Cents add up to dollars

Cents add up to dollars Re open letter to Bruce McLennan, chair Yukon Utilities Board: The Yukon Utilities Board finalized two decisions in the past month, both of these negatively affecting the bottom line for ratepayers of electricity. The first decisi

Re open letter to Bruce McLennan, chair Yukon Utilities Board:

The Yukon Utilities Board finalized two decisions in the past month, both of these negatively affecting the bottom line for ratepayers of electricity.

The first decision will see our general residential and small business bills increase on July 1 by somewhere in the three per cent range, for what is called a Rider F change advisory É an increase in the price of fuel oil.

Granted the price of this commodity has gone up in the last quarter, so we expected some increase. This is not our beef.

The issue here is that the utilities made application to charge for increase in fuel prices for all the diesel being used, above and beyond what the board accepted as the forecast in the last general rate review.

Although there is a government decree, Order-in-Council 1995/090, giving Yukon Electrical and Yukon Energy the statute to adjust their rates to retail customers and major industrial customers so as to reflect fluctuations in the prices for diesel fuel, it does not specifically give them intrinsic rights to charge for price fluctuations in the amounts of fuel they have burned above and beyond their own forecasts. These forecasts were accepted and so approved by this board.

Accordingly, UCG submits that this board has the mandate and the obligation to reflect these forecasts in their future decisions on Rider F, until there is another rate review.

The second decision will cost ratepayers more as well, albeit just a few cents per billing.

This comes with Order 2011-05, which provides new rate schedules for the companies; i.e. charges resulting from the blending of two riders into the common customer and energy charges. This will result in an easier bill to read with new basic customer charge of $14.65; combined with a new energy charge regime of 12.14 cents per kilowatt hour for first 1,000 kilowatt hours.; 12.82 cents per kilowatt hour between 1,001-2500 kilowatt hours, and 13.99 cents per kilowatt hour in excess of 2,500 kilowatt hours.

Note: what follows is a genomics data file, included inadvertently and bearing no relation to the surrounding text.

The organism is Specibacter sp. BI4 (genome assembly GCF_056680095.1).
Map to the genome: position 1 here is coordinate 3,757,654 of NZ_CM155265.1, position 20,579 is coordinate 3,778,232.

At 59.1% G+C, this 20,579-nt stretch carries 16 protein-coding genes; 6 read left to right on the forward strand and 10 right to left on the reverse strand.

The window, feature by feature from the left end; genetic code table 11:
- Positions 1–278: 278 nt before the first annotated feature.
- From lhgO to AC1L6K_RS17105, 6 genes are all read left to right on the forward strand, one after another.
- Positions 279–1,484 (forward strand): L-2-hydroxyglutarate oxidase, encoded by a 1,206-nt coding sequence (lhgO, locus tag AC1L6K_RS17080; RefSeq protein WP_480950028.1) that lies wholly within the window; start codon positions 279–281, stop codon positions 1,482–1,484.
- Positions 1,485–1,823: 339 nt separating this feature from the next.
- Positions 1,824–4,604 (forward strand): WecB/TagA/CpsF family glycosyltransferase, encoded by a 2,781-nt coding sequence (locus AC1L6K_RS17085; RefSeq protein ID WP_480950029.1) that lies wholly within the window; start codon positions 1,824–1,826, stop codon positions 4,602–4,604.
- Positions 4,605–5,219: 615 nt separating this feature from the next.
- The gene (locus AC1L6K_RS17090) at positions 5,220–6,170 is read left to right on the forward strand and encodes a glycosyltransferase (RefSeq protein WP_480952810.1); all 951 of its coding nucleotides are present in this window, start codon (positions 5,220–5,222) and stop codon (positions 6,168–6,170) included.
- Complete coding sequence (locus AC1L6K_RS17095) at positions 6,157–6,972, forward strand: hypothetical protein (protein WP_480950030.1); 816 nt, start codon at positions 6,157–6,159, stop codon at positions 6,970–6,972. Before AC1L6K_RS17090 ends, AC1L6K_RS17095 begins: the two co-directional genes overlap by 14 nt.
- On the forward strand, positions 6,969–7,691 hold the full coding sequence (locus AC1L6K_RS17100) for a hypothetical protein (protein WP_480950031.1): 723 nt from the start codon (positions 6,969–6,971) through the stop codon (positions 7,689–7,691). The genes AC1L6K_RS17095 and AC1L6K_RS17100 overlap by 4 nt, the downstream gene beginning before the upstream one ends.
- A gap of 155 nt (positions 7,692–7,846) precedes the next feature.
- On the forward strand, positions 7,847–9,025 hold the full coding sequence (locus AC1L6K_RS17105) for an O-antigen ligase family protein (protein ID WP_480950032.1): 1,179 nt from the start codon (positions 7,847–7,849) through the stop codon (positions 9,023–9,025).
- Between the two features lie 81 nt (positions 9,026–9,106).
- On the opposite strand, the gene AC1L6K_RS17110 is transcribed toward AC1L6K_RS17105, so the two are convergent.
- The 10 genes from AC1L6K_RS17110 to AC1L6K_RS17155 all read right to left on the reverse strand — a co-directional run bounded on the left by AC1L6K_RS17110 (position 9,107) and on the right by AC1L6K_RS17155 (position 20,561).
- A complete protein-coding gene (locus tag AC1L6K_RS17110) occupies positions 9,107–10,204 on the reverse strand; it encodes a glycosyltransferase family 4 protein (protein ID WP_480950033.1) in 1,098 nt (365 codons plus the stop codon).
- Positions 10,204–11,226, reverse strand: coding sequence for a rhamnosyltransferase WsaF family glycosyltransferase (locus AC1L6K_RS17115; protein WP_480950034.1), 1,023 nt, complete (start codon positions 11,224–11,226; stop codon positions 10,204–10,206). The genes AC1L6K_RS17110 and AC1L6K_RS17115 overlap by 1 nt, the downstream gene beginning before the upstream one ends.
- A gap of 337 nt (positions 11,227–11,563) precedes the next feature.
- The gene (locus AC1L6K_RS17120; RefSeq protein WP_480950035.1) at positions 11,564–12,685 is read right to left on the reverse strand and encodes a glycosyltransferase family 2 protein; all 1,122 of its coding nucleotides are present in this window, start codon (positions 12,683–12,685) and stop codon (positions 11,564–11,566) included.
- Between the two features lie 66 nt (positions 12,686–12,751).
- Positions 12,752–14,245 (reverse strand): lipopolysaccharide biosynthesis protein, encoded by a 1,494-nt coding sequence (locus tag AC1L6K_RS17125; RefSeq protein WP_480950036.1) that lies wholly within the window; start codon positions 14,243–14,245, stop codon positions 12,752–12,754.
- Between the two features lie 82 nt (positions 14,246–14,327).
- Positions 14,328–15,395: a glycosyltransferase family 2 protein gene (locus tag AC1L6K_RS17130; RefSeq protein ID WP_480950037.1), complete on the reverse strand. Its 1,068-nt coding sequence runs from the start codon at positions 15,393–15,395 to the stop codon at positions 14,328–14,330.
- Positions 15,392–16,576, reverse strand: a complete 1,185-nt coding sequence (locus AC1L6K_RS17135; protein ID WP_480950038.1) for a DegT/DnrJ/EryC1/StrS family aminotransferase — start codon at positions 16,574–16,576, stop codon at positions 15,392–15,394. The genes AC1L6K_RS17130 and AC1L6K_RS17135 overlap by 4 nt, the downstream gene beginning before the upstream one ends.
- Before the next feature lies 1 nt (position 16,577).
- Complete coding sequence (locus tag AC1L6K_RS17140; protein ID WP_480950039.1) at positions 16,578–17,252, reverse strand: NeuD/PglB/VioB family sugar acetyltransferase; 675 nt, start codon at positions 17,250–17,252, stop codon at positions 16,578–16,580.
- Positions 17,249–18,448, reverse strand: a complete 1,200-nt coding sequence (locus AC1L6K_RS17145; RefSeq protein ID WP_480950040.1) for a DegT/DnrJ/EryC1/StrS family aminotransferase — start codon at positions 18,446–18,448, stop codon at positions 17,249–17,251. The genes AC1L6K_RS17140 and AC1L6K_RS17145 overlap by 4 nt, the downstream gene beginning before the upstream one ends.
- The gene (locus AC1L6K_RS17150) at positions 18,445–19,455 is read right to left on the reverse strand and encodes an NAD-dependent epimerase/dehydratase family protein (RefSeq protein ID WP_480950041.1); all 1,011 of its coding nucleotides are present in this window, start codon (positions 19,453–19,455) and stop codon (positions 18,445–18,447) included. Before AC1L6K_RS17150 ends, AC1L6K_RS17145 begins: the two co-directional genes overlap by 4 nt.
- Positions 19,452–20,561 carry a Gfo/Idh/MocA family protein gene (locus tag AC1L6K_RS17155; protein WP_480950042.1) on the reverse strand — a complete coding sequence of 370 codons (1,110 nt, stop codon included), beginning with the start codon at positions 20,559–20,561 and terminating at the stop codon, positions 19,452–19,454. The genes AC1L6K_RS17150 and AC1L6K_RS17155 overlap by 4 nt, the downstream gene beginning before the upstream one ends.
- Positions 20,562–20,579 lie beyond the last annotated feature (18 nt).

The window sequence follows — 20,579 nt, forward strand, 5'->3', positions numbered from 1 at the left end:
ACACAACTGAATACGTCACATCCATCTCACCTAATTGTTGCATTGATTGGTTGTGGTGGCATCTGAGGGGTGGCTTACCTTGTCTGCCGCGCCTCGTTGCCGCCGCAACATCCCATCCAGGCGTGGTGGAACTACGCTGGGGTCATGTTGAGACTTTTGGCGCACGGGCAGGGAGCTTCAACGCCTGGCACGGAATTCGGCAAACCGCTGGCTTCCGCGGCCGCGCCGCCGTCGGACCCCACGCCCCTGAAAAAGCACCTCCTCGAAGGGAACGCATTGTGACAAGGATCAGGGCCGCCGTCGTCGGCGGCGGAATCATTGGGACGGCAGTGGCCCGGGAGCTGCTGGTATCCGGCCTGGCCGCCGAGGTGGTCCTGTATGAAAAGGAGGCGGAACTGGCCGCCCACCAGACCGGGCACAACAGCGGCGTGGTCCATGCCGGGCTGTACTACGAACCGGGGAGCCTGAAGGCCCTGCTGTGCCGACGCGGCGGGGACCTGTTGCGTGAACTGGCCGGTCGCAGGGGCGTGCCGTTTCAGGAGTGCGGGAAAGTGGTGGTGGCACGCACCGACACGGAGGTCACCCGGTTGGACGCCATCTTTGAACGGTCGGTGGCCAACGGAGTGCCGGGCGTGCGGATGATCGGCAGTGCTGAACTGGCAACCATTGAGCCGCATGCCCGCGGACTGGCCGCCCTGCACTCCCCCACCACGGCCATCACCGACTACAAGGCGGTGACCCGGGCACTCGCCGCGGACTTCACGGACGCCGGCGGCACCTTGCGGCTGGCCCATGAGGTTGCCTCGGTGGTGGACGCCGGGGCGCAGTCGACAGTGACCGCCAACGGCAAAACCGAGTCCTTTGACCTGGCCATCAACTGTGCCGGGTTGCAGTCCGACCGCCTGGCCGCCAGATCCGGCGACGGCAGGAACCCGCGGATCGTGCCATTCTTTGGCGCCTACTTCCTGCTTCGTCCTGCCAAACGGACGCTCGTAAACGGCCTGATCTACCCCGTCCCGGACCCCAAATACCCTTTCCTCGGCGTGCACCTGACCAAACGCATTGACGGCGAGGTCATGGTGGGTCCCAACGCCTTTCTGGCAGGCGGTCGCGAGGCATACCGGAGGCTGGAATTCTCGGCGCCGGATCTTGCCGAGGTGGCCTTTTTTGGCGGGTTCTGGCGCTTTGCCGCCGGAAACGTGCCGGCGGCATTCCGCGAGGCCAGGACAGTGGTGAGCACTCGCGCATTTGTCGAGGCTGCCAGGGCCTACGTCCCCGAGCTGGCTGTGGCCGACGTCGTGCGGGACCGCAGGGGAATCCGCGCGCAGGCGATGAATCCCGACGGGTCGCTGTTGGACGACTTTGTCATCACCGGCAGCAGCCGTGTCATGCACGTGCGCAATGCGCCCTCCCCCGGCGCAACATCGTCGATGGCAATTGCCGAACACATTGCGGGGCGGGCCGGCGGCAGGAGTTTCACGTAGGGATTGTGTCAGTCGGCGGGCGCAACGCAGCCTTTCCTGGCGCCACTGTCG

In board order 2010-13 appendix A, Reasons, on page 33, the board specified a rate of 12.13 cents per kilowatt hour for the first 1,000kW.h. UCG requested this be tweaked even more to 12.12 in the compliance filing, so that this new method would reach parity with the old prior billing.

The companies went ahead and used what they wanted, the 12.14 cents/kW.h. What this means is that the utilities will be receiving several cents more for each billing than if they were still using the prior billing schedules with the rate riders isolated.

This reminds me of the financier in England who took a few cents off each account in each billing period.

When all was said and done, he made millions of dollars from this trivial amount.

The companies will accumulate these few cents per each customer billing into perpetuity and this becomes thousands of dollars each year.

Why did this board do nothing to correct these matters and so protect the ratepayer?

Roger Rondeau, Utilities Consumers’ Group

Whitehorse